Backendless applications

2014-11-18 2 min read

    I’ve been a fan of GitHub pages ever since I started using them to host my blog a couple of years ago and a thought that’s been constantly popping up is why there haven’t been any products or services that help small businesses host their sites on GitHub. GitHub’s terms of service forbid a third party from hosting pages on behalf of customers but it doesn’t seem as if there’s anything stopping someone from building a tool or documenting the set of steps to help someone create a simple site and have it hosted on GitHub. That way the business only has to pay a domain registration fee while still getting fast and robust hosting with a fairly solid CMS.

    Going further this site can be made significantly more dynamic by integrating third party services via client side JavaScript. Use Facebook to handle authentication, Google Analytics to provide analytics, Disqus to provide comments, and Firebase to provide a data layer. There’s no backend to maintain and you get to use a set of free and powerful tools. This isn’t going to work in every use case but over time we’ll see more and more applications built using this approach.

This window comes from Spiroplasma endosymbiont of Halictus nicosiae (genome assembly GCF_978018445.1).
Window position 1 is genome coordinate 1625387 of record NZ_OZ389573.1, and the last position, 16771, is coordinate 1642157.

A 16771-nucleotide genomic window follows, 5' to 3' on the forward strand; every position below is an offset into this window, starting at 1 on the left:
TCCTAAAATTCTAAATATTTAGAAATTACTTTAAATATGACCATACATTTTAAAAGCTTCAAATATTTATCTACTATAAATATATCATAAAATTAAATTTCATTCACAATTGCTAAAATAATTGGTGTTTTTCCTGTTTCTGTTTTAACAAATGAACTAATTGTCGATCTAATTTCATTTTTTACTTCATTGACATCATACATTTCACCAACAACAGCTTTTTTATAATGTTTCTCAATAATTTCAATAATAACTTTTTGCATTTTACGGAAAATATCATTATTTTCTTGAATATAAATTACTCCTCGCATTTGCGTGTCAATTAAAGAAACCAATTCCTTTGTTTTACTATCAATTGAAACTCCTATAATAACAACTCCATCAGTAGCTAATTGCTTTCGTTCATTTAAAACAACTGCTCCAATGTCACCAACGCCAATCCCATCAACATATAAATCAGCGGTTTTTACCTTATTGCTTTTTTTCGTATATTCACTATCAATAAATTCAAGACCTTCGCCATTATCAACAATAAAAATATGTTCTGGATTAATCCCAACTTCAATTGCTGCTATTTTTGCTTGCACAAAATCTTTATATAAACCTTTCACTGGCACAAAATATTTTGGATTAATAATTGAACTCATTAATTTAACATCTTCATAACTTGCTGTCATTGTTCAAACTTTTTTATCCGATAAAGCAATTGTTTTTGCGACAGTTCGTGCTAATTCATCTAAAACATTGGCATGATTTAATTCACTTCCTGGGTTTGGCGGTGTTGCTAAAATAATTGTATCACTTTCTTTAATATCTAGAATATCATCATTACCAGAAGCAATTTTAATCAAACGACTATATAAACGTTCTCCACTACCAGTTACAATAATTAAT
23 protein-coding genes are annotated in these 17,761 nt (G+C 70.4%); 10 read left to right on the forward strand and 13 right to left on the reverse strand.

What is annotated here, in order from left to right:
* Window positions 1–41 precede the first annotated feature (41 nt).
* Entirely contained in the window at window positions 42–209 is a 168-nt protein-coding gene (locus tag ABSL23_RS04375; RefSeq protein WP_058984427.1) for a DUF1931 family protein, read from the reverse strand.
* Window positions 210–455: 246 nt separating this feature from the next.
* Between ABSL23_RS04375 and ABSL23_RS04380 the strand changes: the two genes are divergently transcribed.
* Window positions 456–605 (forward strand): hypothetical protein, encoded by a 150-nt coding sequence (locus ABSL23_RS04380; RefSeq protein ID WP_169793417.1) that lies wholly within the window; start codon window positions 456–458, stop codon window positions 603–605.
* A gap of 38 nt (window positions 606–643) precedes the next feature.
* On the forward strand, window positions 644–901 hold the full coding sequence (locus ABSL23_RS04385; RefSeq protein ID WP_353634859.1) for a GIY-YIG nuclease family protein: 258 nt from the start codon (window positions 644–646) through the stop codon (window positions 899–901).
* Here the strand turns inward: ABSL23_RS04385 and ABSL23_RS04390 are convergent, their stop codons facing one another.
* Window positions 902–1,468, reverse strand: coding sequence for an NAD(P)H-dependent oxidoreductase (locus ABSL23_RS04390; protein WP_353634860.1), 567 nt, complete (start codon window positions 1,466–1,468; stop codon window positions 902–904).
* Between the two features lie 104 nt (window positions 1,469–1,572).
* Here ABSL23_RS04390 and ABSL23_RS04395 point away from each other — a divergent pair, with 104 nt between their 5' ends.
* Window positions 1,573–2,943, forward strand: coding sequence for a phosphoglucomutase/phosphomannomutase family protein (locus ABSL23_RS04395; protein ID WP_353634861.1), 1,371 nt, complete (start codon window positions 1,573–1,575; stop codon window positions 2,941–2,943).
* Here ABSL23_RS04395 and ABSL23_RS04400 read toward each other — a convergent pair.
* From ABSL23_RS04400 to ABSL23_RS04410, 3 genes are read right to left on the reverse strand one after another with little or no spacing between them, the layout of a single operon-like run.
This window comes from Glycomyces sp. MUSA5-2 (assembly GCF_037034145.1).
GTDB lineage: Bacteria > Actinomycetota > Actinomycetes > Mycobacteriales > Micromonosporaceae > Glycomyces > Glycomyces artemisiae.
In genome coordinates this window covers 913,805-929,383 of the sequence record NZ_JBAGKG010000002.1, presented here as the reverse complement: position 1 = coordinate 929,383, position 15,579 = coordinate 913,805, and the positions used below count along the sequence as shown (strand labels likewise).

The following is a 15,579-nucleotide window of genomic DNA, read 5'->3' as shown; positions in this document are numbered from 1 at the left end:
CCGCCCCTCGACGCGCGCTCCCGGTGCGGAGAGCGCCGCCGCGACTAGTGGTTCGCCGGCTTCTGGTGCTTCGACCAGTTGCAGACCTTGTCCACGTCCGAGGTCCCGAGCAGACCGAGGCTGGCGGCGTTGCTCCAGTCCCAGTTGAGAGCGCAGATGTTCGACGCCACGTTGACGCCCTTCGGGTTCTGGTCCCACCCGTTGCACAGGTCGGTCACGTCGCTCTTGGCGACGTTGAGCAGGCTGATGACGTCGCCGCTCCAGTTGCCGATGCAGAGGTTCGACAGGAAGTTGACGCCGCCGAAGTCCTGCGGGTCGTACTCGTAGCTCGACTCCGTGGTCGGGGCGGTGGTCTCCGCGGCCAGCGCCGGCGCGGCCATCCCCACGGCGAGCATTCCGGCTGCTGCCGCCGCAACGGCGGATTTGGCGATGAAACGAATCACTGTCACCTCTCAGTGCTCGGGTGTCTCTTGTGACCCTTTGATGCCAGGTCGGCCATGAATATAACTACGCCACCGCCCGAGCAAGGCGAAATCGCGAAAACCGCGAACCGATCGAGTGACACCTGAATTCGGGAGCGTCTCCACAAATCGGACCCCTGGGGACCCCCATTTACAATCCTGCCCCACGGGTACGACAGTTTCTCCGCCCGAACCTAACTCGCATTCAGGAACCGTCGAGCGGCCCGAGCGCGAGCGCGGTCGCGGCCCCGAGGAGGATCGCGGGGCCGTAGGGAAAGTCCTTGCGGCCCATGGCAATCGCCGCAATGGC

The simplest code is the code that you don’t have to write and I think we’ll start seeing more and more of these third party services that provide specialized functionality via JavaScript snippets. Many of them will also be free when starting out since their marginal cost will be virtually zero for small projects and will encourage tons of people to create these pseudo static sites that provide dynamic functionality without a backend. I suspect that as these tools become more popular we’ll see them packaged together by other companies and services that will make web development accessible to a wider audience. One of these days I’ll see what kind of application I can build using free services and client side JavaScript.